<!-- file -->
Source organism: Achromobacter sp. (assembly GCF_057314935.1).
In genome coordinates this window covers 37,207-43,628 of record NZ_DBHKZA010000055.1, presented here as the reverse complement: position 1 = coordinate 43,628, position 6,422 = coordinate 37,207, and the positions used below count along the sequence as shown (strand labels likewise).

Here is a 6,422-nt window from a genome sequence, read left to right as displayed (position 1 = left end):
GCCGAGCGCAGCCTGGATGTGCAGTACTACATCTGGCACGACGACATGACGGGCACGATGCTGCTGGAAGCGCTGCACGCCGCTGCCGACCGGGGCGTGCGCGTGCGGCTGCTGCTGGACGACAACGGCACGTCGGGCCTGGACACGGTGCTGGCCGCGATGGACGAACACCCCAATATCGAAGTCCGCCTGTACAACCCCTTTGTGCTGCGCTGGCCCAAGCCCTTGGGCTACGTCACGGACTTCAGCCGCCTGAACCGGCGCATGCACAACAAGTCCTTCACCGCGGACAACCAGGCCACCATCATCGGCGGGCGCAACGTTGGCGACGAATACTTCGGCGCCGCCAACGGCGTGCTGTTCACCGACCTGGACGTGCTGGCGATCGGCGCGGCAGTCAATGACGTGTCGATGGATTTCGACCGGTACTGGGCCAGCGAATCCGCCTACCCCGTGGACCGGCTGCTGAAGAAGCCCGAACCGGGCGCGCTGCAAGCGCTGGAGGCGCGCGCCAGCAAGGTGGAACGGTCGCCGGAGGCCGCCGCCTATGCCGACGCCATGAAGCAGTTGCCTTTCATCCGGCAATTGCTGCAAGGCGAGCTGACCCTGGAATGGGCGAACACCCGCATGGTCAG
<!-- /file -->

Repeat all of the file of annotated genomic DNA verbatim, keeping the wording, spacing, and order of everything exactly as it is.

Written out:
Source organism: Achromobacter sp. (assembly GCF_057314935.1).
In genome coordinates this window covers 37,207-43,628 of record NZ_DBHKZA010000055.1, presented here as the reverse complement: position 1 = coordinate 43,628, position 6,422 = coordinate 37,207, and the positions used below count along the sequence as shown (strand labels likewise).

Here is a 6,422-nt window from a genome sequence, read left to right as displayed (position 1 = left end):
GCCGAGCGCAGCCTGGATGTGCAGTACTACATCTGGCACGACGACATGACGGGCACGATGCTGCTGGAAGCGCTGCACGCCGCTGCCGACCGGGGCGTGCGCGTGCGGCTGCTGCTGGACGACAACGGCACGTCGGGCCTGGACACGGTGCTGGCCGCGATGGACGAACACCCCAATATCGAAGTCCGCCTGTACAACCCCTTTGTGCTGCGCTGGCCCAAGCCCTTGGGCTACGTCACGGACTTCAGCCGCCTGAACCGGCGCATGCACAACAAGTCCTTCACCGCGGACAACCAGGCCACCATCATCGGCGGGCGCAACGTTGGCGACGAATACTTCGGCGCCGCCAACGGCGTGCTGTTCACCGACCTGGACGTGCTGGCGATCGGCGCGGCAGTCAATGACGTGTCGATGGATTTCGACCGGTACTGGGCCAGCGAATCCGCCTACCCCGTGGACCGGCTGCTGAAGAAGCCCGAACCGGGCGCGCTGCAAGCGCTGGAGGCGCGCGCCAGCAAGGTGGAACGGTCGCCGGAGGCCGCCGCCTATGCCGACGCCATGAAGCAGTTGCCTTTCATCCGGCAATTGCTGCAAGGCGAGCTGACCCTGGAATGGGCGAACACCCGCATGGTCAG